To control your second Ubuntu desktop from a Windows machine (maybe your laptop in your bedroom?), you need to download a VNC client off the web – in this case I grabbed RealVNC’s free client from http://www.realvnc.com/products/free/4.1/index.html. It’s a small download and once it is down, simply double clicking on the executable will bring up a window prompting you to enter the network address of the machine you want to remotely control. If you set your machine up to request a password, you will be prompted to enter this in, and once successfully authenticated, a nice new fullscreen window should pop up allowing you to take full remote desktop control of your unlucky target machine.

For Ubuntu the process is much the same: simply install a client, for example sudo apt-get install xvnc4viewer will do the trick, and once the install is complete, run vncviewer -fullscreen 10.0.0.6 to launch. You will be requested to enter a password and once done, you should be in full remote control of the target PC.

Note, that in order for Remote Desktop to work the target machine does need to have an active session running. Now while it might not be a safe idea just to leave an unattended login on your network, it might not be a bad idea to simply make use of Ubuntu’s lock screen functionality on the target machine once you finish up your remote  control session. (To do this, simply click on the top-right power button and select the first menu option, entitled “Lock Screen”).

And there you have it. A remarkably simple and very cost effective way of controlling all those extra machines of yours without necessarily purchasing monitors and keyboards for each and every one of them! :)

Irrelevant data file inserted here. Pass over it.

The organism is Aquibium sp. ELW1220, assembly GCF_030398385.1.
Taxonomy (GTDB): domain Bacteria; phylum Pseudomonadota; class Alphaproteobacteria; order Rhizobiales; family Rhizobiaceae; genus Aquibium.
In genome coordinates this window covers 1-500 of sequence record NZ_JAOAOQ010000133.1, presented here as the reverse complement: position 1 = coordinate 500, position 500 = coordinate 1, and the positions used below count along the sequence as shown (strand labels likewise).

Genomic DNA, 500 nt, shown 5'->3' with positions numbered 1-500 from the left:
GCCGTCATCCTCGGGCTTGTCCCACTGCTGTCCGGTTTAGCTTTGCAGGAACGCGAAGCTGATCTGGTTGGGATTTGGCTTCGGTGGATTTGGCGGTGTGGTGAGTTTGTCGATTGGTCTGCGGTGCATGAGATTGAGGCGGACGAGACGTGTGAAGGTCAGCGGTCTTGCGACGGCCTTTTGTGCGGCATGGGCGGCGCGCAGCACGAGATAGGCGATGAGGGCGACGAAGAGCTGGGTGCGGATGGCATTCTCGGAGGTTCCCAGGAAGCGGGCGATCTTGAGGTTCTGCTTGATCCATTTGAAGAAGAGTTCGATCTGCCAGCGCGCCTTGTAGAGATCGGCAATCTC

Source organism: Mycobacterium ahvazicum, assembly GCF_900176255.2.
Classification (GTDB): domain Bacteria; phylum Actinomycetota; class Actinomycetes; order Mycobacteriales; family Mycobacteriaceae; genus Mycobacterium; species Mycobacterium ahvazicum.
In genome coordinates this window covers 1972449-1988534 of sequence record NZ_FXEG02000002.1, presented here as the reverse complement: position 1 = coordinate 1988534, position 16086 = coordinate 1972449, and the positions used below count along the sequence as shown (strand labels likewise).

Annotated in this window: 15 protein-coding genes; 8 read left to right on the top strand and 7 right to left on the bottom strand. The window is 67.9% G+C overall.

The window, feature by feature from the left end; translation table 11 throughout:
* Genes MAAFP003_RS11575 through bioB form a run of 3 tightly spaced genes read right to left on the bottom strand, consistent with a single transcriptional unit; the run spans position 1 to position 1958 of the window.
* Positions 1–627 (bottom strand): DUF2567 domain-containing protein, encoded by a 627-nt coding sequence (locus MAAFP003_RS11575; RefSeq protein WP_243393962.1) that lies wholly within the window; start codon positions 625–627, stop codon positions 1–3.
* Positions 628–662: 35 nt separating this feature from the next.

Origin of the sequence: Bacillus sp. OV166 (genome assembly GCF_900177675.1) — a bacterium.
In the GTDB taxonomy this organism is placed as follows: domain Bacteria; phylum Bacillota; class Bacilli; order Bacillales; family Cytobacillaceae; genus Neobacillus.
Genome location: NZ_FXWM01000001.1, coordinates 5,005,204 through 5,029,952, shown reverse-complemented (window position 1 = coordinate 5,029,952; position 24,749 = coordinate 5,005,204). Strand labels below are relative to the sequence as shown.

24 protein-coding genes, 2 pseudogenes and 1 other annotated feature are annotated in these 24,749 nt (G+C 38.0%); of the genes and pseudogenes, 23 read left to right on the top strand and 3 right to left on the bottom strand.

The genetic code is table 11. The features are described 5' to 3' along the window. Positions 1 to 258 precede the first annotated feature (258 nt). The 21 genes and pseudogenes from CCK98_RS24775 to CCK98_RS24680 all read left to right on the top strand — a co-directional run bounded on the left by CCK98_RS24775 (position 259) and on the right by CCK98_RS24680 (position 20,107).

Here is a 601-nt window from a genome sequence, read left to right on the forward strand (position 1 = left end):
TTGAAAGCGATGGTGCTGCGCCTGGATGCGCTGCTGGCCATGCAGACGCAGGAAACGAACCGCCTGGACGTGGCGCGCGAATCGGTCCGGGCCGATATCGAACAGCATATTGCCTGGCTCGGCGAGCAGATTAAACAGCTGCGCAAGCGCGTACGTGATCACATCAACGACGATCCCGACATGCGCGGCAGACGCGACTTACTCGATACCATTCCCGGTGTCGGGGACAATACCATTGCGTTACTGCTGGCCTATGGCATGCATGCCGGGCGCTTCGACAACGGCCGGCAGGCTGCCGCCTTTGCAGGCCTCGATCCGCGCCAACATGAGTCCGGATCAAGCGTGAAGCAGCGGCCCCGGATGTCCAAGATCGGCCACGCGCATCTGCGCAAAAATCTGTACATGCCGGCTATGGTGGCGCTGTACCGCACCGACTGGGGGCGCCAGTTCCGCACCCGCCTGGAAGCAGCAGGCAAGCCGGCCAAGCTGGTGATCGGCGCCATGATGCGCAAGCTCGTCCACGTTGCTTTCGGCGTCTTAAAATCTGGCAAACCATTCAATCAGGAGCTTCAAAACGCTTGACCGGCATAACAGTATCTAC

Related Link: http://www.realvnc.com/products/free/4.1/index.html

In computing, Virtual Network Computing (VNC) is a graphical desktop sharing system that uses the RFB protocol to remotely control another computer. It transmits the keyboard and mouse events from one computer to another, relaying the graphical screen updates back in the other direction, over a network.

VNC is platform-independent – a VNC viewer on one operating system may connect to a VNC server on the same or any other operating system. There are clients and servers for many GUI-based operating systems and for Java. Multiple clients may connect to a VNC server at the same time. Popular uses for this technology include remote technical support and accessing files on one’s work computer from one’s home computer, or vice versa.

Using CTRL+ALT+DEL on a Remote Desktop Connection CodeUnit 30 APR 2010

The “three-finger salute”, interrupt key combination extraordinaire CTRL+ALT+DEL is pretty important to most PC users out there, giving one a reliable way of bringing up the Windows Task Manager in order to hunt down and kill that annoying hanging application or process (and thus save a dying Windows), as well as, depending on the security policies in place, allowing you to easily switch between user accounts, lock the workstation down or even shut down the machine entirely.

However, hands up the number of times you have logged into a Remote Desktop connection to handle some troubleshooting on a remote machine, pressed the CTRL+ALT+DEL combination, and recoiled in horror as you placed a well-deserved slap to the forehead with the accompanying “Doh!” when the machine brings up your local Windows interrupt screen instead of the expected remote machine’s dialog.

But fear not.

There is actually a pretty simple alternative way to bring up the Task Manager screen on the remoted desktop connection instead of the usual right-clicking on the taskbar and selecting it from the menu box that pops up route.

Ctrl+ALT+END

That’s it. The simple to remember (well not quite so simple seeing as I’m writing it down here for future reference) way to bring up the task manager dialog on a remote desktop connection.

Nice. (And props to Sven for reminding me about it!)

Related Link: http://en.wikipedia.org/wiki/Control-Alt-Delete